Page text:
Let’s start with a trivia question: When was the last time a team seeded outside of the top three won the NBA championship?
Answer: 1995, when the 6-seed Houston Rockets defeated Shaquille O’Neal’s Orlando Magic in a four-game sweep.
Ponder that for a moment. Bill Clinton was president of the United States, “ER” was higher in the ratings than “Seinfeld,” and Bryan Adams’ “Have You Ever Really Loved a Woman?” topped the Billboard Hot 100 chart the last time a team seeded fourth or lower went on to claim the Larry O’Brien Trophy.
Still interested in betting the 4-seed Philadelphia 76ers at 13-1 to win the title?
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That certainly doesn’t mean it can’t happen this spring. After all, when was the last time we witnessed a squad as talented as Kevin Durant’s Brooklyn Nets enter the playoffs with such a low seeding? But as we get set to embark upon this magical journey known as the 2022 NBA playoffs, it’s at least worth noting that a top-2 seed has won 12 of the past 14 titles, while only four of the past 44 teams to reach the NBA Finals over the previous 22 seasons have been seeded fourth or lower.
Now that I’ve got your cerebral cortex firing on all cylinders, here are some other angles I like to contemplate every NBA postseason before walking up to the betting window.
19 of the past 20 NBA champions have ranked in the top 10 in defensive efficiency
A tired cliché, no doubt. However, there’s wisdom in the oft-repeated “Offense wins games, but defense wins championships” analysis we encounter every year at this time.
It’s no secret that scoring has been on the rise in the NBA. During the 2001-2002 regular season, the Dallas Mavericks led the Association in points per game at 105.2. This season, the Oklahoma City Thunder ranked dead last in scoring at 103.9. Totals are routinely closing in the 230s and four clubs (Minnesota, Memphis, Milwaukee and Charlotte) all finished their respective campaigns averaging over 115 points per contest.
But that’s the regular season, where ratings are harder to come by. The playoffs have and always will be reserved for the teams that can get stops on a semiconsistent basis as well as in crucial moments.
The seminal moment of Golden State’s 73-win season back in 2015-2016? It was LeBron James chasing down and swatting Andre Iguodala with less than two minutes remaining in Game 7 of the Finals with the score tied at 89. Cleveland would go on to win that series thanks, in part, to LeBron’s elite defense in that high-leverage situation.
With that in mind, consider the following before placing any futures wagers:
1. Over the past 20 seasons, 38 of the 40 teams to reach the NBA Finals ranked in the top 20 in defensive efficiency.
2. Over the past 20 seasons, 33 of the 40 teams to reach the NBA Finals ranked in the top 10 in defensive efficiency.
3. Over the past 20 seasons, 21 of the 40 teams to reach the NBA Finals ranked in the top 5 in defensive efficiency.
4. Over the past 20 seasons, no champion has ranked worse than 11th in defensive efficiency (Golden State, 2017-2018).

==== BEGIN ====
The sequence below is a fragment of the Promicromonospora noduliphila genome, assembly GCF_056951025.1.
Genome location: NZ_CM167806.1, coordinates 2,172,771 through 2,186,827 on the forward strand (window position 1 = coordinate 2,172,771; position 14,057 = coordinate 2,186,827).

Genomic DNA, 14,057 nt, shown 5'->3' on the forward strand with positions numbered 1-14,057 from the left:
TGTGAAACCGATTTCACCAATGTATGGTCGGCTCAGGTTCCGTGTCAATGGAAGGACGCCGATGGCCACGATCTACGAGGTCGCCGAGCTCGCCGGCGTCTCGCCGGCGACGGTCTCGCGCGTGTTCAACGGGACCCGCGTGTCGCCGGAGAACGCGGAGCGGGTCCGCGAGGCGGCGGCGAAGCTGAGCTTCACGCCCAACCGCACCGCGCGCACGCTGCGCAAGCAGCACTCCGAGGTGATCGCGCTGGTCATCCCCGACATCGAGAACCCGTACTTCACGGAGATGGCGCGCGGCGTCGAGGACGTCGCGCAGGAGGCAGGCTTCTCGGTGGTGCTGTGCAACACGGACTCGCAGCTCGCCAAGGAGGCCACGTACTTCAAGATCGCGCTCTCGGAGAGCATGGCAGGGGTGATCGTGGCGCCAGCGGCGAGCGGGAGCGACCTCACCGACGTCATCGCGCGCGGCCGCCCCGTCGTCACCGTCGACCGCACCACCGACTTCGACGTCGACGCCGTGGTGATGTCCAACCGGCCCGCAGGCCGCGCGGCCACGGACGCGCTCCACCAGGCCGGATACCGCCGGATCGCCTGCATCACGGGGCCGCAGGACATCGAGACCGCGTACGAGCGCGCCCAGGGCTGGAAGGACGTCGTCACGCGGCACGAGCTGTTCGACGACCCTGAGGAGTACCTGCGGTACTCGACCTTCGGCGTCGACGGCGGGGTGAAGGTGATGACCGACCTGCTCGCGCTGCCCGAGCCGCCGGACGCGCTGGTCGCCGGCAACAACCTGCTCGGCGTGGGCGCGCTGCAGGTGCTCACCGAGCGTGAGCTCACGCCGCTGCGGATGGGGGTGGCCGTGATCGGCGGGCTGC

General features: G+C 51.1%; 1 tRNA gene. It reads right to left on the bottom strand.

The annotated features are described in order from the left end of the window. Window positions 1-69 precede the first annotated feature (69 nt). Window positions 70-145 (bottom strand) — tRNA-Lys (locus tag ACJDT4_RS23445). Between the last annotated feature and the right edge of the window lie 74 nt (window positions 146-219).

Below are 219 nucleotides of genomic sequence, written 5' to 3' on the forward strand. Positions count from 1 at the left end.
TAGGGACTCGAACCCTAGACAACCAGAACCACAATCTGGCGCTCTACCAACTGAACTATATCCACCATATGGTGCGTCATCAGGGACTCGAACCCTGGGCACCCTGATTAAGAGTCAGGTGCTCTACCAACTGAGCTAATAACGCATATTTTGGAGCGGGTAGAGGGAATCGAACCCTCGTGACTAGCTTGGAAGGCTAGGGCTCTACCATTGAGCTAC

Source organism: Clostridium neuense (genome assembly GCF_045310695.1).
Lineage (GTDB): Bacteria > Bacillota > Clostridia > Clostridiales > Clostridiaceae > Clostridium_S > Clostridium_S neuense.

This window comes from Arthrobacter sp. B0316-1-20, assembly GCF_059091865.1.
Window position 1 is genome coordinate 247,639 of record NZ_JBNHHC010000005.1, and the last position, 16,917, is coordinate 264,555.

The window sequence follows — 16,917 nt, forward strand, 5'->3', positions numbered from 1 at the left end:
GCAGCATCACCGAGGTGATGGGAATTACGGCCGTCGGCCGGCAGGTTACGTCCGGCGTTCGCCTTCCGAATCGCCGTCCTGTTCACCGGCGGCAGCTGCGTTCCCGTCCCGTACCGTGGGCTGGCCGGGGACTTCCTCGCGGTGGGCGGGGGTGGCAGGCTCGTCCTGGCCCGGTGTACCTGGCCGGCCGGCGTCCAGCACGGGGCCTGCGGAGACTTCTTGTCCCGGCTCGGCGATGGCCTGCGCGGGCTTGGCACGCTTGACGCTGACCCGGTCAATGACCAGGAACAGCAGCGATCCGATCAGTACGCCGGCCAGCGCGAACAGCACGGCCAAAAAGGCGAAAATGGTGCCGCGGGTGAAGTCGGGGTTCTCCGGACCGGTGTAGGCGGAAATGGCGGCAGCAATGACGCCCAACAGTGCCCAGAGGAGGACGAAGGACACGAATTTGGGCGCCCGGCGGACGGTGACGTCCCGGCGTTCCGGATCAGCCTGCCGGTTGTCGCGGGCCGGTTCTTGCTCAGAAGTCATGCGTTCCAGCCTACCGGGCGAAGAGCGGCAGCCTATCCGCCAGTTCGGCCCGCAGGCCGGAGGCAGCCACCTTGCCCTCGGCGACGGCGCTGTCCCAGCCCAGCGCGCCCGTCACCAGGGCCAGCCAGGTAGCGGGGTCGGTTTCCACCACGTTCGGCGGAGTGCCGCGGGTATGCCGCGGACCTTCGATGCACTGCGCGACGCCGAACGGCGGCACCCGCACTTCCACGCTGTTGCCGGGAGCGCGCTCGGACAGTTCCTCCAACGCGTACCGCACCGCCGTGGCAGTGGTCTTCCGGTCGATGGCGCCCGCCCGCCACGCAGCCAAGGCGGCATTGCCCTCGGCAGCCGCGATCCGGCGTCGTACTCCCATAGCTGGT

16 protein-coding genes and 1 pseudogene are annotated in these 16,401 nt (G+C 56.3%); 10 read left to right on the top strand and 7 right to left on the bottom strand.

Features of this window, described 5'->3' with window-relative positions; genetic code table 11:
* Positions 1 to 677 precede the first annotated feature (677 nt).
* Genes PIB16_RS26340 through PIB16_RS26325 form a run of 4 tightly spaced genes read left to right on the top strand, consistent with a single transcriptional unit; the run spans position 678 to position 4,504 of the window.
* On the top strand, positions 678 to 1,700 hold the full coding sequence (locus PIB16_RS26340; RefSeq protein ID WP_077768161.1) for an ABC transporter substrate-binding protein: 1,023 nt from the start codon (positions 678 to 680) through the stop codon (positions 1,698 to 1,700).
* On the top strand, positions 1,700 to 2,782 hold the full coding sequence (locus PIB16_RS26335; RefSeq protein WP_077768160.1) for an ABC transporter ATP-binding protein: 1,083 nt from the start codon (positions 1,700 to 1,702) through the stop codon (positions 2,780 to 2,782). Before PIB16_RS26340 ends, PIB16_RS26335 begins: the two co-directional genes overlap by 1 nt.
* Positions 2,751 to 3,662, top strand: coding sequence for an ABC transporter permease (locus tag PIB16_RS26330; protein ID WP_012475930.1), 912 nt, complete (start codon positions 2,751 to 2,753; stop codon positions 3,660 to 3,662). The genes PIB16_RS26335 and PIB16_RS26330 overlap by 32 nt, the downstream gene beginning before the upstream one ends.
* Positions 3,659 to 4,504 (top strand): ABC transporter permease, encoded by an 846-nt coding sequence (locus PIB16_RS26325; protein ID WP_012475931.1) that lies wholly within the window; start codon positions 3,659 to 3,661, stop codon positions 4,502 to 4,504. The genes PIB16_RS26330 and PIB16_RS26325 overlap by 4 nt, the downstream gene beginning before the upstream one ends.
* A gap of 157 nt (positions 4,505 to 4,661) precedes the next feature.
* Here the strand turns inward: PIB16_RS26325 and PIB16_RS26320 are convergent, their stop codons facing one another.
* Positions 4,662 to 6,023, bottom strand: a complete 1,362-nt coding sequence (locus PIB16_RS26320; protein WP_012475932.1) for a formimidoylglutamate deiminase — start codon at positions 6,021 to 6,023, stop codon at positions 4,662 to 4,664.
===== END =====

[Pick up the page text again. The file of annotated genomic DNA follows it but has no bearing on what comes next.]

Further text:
5. 14 of the past 20 NBA Finals have featured a matchup between two teams that concluded the regular season ranked in the top-10 in defensive efficiency.
2021-2022 Top 10 teams in defensive efficiency
1. Boston Celtics, 106.2
2. Golden State Warriors, 106.6
3. Phoenix Suns, 106.8
4. Miami Heat, 108.4
5. Cleveland Cavaliers, 108.9
6. Memphis Grizzlies, 108.9
7. Dallas Mavericks, 108.9
8. LA Clippers, 109.5
9. Toronto Raptors, 109.9
10. Utah Jazz, 110.0
The Zigzag Theory
In its most rudimentary form, the Zigzag Theory is a wagering strategy in which you essentially bet the opposite of what occurred in the previous game of the series. For example, if Dallas covers against Utah and the total stays under in Game 1 of their upcoming Western Conference playoff series, applying the Zigzag Theory, you’d be inclined to bet the Jazz and the over in Game 2.
Unfortunately, this approach won’t turn you a profit over the long haul.
But that doesn’t mean the Zigzag Theory is completely useless, either. Instead, you just need to know when to apply it. And when you should apply it comes immediately after an outlier performance.
Here’s an example of what I’m talking about:
It’s Game 3 of the 2021 Eastern Conference semifinals and Philadelphia closes -2 at Atlanta with a total of 224.5. Philly wins 127-111, covering the 2-point spread and surging over the closing total by 13.5 points.
So why does this particular game qualify as an outlier worth discussing?
Go inside that Game 3 box score and you’ll notice that the 76ers, who shot 47.6% from the floor and 37.4% from 3-point range during the regular season, knocked down an amazing 58% of their shots from the floor and 48% of their attempts from deep in Game 3. That performance was well outside Philly’s season average and, thus, indicates that a shooting regression is on the horizon. Meanwhile, Atlanta shot a paltry 26% from deep in Game 3, well below its season average of 37.3%.
So what happened in Game 4? Well, the Sixers closed as a 3-point favorite this time, with the total bumped up to 226.5.
Final score: Atlanta 103, Philadelphia 100.
The Hawks and the under cashed after Philly went from shooting 58% from the floor in Game 3 to just 44% in Game 4, while Atlanta bumped its 3-point shooting from 26% in Game 3 to 30% in Game 4. Nothing too drastic, but enough to swing the outcome in its favor.